On the morning of 26 June 2024, President William Ruto announced a withdrawal of the 2024 Finance Bill that sparked widespread protests in Kenya on 25 June. During the evening hours of 25 June, security forces removed all protesters from the grounds of the building housing Kenya’s Parliament, located in central Nairobi, after several hours of clashes involving the use of tear gas, water cannons, rubber bullets and live ammunition. Defense Ministry officials deployed military personnel to Nairobi and other cities and towns affected by the unrest to assist local police forces in re-establishing order. Protesters erected roadblocks on several streets in central Nairobi, as well as on multiple highways connecting the capital city to rest of the country. At least 30 protesters have been killed in the violence in and around the Parliament building and 300 others have been injured, including 31 people who suffered gunshot wounds. Nairobi’s Jomo Kenyatta International Airport (HKJK/NBO) remains open and operational, although flight delays have been reported. Due to additional security measures in place, Kenya Airways officials advise passengers to arrive at the airport at least four hours in advance of their scheduled flight time to ensure they arrive at their gates in a timely manner.

Earlier on 25 June, protesters set fire to the entrance of the Nairobi City Council building after torching vehicles outside the entrance of the Kenyan Supreme Court building. Demonstrators also set fire to the National Government Constituencies Development Fund and the United Democratic Alliance (UDA) party headquarters buildings in Embu, Eastern region. Additionally, a fire broke out at Uganda House, a six-story commercial building situated on Kenyatta Avenue in Nairobi’s central business district; however, it remains unclear whether the fire was connected to the protests.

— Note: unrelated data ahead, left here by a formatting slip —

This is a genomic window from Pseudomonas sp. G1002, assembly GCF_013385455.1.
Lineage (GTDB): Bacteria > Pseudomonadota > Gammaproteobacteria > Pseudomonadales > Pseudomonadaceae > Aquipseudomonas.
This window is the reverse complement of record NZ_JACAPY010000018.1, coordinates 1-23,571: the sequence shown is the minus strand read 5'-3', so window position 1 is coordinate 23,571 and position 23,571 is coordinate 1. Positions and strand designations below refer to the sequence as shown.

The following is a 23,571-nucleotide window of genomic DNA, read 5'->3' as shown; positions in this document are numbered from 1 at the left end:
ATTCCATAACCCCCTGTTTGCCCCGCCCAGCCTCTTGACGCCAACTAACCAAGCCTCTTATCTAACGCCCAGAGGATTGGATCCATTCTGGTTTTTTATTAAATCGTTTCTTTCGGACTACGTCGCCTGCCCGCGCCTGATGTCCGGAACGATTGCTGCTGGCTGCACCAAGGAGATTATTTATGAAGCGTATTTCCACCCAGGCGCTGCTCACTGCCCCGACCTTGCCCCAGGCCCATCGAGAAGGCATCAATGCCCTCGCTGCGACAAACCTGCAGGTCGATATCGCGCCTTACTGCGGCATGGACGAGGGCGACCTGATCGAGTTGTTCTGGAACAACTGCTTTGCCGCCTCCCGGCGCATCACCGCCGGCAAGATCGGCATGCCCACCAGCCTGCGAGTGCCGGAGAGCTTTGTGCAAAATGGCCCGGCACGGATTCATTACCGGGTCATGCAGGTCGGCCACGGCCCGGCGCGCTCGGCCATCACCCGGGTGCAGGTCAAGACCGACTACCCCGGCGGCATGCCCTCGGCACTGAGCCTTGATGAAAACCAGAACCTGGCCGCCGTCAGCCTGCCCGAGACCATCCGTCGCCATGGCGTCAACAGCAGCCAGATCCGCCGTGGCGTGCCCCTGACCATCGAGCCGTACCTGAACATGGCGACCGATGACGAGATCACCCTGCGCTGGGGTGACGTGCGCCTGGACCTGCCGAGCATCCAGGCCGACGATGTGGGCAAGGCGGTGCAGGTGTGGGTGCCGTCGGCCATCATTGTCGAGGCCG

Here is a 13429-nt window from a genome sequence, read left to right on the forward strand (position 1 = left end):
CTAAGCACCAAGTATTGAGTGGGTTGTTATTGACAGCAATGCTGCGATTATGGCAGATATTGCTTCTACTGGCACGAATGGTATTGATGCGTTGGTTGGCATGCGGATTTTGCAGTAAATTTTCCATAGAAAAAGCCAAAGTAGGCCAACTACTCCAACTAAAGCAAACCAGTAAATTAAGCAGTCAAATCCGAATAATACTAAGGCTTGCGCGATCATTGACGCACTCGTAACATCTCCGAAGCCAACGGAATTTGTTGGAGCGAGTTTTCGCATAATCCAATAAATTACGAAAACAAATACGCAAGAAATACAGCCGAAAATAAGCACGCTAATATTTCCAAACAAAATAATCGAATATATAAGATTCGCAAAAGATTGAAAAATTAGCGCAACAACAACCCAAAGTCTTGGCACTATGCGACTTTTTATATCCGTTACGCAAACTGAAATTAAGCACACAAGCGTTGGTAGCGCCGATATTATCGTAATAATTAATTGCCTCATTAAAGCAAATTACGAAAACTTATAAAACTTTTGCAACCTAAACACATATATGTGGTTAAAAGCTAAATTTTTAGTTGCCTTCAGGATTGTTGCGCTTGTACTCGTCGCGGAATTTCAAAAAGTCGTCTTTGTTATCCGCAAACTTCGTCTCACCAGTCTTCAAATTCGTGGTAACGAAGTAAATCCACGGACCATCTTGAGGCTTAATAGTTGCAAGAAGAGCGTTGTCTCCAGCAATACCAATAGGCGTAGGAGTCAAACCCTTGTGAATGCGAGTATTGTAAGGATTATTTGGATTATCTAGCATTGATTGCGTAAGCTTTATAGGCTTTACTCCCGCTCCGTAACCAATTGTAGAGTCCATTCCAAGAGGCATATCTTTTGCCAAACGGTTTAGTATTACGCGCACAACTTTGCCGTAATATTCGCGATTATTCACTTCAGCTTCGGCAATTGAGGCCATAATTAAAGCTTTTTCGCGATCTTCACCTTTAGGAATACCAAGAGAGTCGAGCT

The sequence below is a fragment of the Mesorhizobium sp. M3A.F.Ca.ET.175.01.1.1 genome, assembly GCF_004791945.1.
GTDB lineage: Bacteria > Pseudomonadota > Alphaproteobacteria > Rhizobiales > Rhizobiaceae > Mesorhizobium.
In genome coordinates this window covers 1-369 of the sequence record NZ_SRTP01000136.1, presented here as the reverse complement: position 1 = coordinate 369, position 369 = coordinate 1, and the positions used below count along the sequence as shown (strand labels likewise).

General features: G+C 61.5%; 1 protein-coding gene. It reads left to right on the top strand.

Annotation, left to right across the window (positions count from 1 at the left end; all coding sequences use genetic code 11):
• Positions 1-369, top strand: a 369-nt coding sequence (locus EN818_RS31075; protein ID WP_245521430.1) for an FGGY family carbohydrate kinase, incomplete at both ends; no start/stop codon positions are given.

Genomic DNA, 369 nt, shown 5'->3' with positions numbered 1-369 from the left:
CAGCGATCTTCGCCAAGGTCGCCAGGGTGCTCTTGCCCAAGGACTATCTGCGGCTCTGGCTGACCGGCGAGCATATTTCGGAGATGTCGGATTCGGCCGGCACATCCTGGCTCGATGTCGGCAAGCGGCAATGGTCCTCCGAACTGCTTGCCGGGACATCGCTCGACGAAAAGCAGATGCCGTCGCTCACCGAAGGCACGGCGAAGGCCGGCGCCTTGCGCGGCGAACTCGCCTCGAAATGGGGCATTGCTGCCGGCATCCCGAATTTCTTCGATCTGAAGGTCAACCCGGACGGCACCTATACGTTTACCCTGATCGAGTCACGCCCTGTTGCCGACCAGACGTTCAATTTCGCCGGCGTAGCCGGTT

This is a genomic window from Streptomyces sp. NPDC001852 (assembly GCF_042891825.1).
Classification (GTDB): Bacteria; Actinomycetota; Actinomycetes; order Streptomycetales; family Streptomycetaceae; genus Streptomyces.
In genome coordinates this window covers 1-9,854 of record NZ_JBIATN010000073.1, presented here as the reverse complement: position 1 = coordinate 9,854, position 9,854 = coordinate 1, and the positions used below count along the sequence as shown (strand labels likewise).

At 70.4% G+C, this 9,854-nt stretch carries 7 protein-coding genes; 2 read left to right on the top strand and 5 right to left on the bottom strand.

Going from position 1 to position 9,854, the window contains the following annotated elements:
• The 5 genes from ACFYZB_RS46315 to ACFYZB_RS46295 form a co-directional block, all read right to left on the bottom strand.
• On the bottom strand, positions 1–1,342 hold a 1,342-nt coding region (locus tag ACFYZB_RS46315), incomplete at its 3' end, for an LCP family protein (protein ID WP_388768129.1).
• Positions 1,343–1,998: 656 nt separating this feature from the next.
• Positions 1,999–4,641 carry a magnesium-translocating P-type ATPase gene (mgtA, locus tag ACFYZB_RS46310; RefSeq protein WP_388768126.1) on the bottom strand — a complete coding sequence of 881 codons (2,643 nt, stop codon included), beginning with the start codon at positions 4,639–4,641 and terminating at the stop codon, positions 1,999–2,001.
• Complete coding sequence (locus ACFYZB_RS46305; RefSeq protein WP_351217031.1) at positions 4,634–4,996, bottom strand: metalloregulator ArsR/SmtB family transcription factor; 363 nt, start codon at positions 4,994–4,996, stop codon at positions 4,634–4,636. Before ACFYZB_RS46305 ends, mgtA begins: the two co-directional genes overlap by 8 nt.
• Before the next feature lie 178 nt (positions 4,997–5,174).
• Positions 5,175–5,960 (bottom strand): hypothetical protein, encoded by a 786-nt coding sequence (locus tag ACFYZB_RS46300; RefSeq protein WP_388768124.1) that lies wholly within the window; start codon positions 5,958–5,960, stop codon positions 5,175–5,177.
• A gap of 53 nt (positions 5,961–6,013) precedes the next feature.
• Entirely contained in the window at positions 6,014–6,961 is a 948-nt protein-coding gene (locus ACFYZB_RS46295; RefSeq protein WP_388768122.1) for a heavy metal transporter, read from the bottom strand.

In a related development, major internet disruptions were occurring across Kenya — as well as in neighboring Burundi, Rwanda, and Uganda — as the Kenyan telecommunications company Safaricom PLC announced redundancy measures to mitigate service disruptions caused by damage to underwater internet cables. Investigations later determined that Internet connectivity disruptions were not related to the protester violence. Fully uninterrupted Internet services were restored in Kenya by the twilight hours of 25 June.

Analyst comment: Protest-related violence and acts of vandalism targeting government buildings or businesses associated with both local and national politicians have in large part decreased following President William Ruto’s announcement of the withdrawal from the 2024 Finance Bill in favor of further fiscal policy dialogue. Nonetheless, given the deployment of Kenyan military personnel to support local police forces, security checkpoints in and around government buildings and transportation hubs will likely persist throughout the country over the next 48 hours. Although a tense calm has followed President Ruto’s announcement, further protester actions and violence cannot be fully ruled out.